Riley was spending the night. We did that a lot in the summer. Actually, we did it most every night. Riley’s ma had no use for him, and I liked him staying with me. I was the only kid my parents had, and it could be lonely at home. It was never lonely with Riley there. He stayed over during the school year, too—and fairly often. In the summer, we’d lay in that bed, just sleeping shorts on and no sheet over us, the fan on my dresser moving warm air over us and making the room almost comfortable.
Riley was just as skinny as I was, and we was like a couple of peas in a pod in other ways. That’s what Ma always said: peas in a pod. The two of us thought the same about most things, but you’d never know it to see us together. Why? Because we bickered a lot. We could argue about anything—and we did. If I said the moon was round, he’d say no, it wasn’t, and point up to where it wasn’t, as if his finger were a laser and could really mark the spot his eyes were focusing at. It was only round once a month, he said, so I was mostly full of crap. “See?” he’d say, as though whatever shape it was in at the moment proved anything, and he’d pretend he was right. Well now, we both knew he wasn’t, but that didn’t stop him from telling me I was wrong and putting up a stink about it. He loved to argue and prove me wrong. I did the same to him, of course. I think we were learning how to be lawyers.
When you’re eleven, having a best friend is about the most important thing there is. Sure, your parents might be more important, maybe, but they were just there all the time, kinda like noise in the background, and you lived with them and they took care of you, and it was just how things were, how they worked. It made no sense thinking about it; it simply was. Except in Riley’s case, but that was weird. But a friend, no, that wasn’t like parents, no way. A friend you could lose. He could move away. Tommy Fenders at my school moved away in the summer two years ago and Benny Dow, his ‘bestest buddy’—which was what Benny had called Tommy—had moped around for better’n a year till a new kid moved into Tommy’s old house and those two paired up. You got to have a best friend when you’re eleven. Got to.
I had Riley. I’d had him since second grade. I hadn’t known him before that, but he was in the same class I was in. We’d had Mrs. Grissom. She was old and not all that nice. She had strict ways, and most of the kids were real careful with her. She was reading a story to us one day and stopped in the middle of a sentence and spoke sharply to this kid I’d noticed but didn’t know. Something about his looks drew my attention. Anyway, she stopped and said, “Riley, why are you fidgeting and making faces?” And he said, “I don’t like that story. It’s stupid. No boy would put up with being in a tea party like that! Why would you read that to us?”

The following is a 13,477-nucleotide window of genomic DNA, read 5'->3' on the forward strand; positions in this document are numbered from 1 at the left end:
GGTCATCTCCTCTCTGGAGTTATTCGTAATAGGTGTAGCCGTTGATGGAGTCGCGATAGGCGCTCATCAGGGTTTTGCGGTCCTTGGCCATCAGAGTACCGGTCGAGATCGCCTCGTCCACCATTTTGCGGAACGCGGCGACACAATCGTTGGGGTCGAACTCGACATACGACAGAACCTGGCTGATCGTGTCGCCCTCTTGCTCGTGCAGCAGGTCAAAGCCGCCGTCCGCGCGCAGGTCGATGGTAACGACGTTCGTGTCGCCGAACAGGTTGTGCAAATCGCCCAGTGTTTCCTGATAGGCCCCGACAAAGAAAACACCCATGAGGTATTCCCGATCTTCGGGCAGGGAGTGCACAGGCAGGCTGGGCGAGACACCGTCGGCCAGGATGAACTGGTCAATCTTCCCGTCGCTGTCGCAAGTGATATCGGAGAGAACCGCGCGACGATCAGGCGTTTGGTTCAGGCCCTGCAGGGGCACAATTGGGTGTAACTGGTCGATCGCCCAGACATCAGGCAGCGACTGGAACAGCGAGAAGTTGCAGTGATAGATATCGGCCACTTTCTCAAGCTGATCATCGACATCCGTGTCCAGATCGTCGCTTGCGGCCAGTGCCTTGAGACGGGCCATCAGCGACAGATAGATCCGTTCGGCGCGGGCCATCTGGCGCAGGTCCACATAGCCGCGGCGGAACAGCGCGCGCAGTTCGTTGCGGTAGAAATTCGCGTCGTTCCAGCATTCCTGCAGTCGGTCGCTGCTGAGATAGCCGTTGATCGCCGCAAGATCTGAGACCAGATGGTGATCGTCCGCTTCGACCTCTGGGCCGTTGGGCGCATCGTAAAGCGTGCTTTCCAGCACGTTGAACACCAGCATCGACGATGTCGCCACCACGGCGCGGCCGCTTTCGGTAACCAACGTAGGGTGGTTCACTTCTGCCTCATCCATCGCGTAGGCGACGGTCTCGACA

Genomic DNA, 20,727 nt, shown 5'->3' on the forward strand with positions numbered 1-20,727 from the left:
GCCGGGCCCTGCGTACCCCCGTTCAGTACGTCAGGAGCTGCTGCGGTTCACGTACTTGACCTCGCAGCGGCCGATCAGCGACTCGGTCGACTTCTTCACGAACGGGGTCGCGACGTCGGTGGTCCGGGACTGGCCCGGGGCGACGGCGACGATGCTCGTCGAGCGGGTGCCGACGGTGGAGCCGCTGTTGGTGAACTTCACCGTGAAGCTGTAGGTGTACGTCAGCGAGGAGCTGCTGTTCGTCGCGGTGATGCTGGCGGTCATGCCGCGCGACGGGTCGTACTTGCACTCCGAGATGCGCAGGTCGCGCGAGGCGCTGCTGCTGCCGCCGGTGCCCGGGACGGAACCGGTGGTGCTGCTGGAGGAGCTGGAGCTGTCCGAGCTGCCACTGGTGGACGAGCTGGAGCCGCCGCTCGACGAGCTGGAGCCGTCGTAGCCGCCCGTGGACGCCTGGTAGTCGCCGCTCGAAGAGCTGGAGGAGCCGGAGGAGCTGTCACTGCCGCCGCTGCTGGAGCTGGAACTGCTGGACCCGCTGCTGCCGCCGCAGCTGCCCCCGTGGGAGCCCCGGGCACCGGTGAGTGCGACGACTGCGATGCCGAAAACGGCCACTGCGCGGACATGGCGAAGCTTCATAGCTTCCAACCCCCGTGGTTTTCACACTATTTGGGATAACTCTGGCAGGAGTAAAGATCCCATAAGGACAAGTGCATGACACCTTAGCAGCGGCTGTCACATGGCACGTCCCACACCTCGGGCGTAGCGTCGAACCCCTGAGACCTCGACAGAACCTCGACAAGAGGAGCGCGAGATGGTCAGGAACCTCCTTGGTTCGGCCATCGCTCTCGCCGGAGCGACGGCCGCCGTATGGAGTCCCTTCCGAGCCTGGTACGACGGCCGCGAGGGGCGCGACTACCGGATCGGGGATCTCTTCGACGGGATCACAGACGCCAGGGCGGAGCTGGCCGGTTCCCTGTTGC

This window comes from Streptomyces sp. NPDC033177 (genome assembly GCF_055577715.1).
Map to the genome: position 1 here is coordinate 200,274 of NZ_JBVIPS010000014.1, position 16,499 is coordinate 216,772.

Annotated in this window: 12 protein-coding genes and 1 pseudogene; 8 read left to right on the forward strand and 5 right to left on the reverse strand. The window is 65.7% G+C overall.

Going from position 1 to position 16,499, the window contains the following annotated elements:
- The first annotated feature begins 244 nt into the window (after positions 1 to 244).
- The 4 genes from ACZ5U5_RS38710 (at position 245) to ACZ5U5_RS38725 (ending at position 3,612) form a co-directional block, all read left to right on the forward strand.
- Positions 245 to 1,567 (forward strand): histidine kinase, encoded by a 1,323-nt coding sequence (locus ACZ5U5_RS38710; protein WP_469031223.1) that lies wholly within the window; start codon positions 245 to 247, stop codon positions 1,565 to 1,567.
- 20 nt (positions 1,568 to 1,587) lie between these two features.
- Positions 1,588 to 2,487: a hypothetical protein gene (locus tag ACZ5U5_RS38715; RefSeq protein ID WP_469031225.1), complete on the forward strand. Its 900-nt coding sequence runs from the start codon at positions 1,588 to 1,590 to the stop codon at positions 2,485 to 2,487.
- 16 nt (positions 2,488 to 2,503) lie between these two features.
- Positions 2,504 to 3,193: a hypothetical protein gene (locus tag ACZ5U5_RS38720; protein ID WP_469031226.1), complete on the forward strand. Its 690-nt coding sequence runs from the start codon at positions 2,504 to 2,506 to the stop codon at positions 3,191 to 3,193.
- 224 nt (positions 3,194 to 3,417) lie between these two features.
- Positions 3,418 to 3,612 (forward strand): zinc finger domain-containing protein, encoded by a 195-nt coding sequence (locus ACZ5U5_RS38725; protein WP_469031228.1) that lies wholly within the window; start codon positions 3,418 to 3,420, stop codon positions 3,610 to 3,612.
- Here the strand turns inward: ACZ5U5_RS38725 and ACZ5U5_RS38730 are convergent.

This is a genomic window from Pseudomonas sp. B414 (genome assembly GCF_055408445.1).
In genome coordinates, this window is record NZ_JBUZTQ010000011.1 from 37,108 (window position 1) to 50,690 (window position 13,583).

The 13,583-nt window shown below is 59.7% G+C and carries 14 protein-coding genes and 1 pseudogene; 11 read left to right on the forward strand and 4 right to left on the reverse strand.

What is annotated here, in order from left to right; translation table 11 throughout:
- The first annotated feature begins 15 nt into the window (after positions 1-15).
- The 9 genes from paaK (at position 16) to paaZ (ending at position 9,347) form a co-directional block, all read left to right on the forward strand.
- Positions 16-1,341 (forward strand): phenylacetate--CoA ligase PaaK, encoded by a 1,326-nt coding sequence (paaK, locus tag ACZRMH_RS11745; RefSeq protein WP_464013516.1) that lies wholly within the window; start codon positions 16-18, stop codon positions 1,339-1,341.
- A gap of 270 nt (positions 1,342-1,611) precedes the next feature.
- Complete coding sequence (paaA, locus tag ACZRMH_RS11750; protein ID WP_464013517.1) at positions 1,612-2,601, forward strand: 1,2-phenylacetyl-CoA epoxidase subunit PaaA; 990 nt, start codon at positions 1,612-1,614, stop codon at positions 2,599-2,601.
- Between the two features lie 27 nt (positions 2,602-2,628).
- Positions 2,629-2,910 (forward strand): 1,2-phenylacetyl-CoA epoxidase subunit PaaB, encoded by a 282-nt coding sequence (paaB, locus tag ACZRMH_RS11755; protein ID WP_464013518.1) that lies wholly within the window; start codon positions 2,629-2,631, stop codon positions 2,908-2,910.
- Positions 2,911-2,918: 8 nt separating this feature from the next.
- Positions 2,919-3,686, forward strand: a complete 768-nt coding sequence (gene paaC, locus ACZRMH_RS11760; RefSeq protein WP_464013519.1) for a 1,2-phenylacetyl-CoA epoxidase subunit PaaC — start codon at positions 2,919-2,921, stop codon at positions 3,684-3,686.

Well, Mrs. Grissom said, “Riley, you’re being very disrespectful. You need to go ask that question to the principal. You need to go now!” She pointed to the door.
I’d never seen a boy get kicked out of class before, and the look on his face—showing both defiance and fear—got to me. He was making his way to the door when I stood up and started walking there myself. Mrs. Grissom looked at me and said, “Where are you going, Travis?” And I said, “I’m also going to see the principal. I thought it was a stupid story, too.”
Riley had given me a great smile when I’d joined him in the hall, and we’d held hands for courage, walking to the office all the way down that long, empty hall.
We’d been together ever since.
We, me ’n Riley, had always figured out how the world worked together. Much of it didn’t make much sense to us. Like why every little kid I’ve ever met called it pasketti, or why last year in school the girls had started coming up to us and asking who we liked, or even why anyone would want to build a wall behind his property. That one we chewed over a lot. Riley got the idea that it was because the guy living there was raising killer dogs and didn’t want them getting loose. I told him he was crazy as a singing hyena because there was no barking going on over there, just dead silence. Riley told me of course it was, because the guy wasn’t crazy like I was. If those killer dogs barked, everyone would know he had ‘em. No one would want killer dogs living there, so he had to keep it a secret. So, the guy had surgically removed those dogs’ barks; yep, that was it, for sure: he was raising silent killer dogs and doing it right behind my house. Made one wonder, he mused, just how high those things could jump.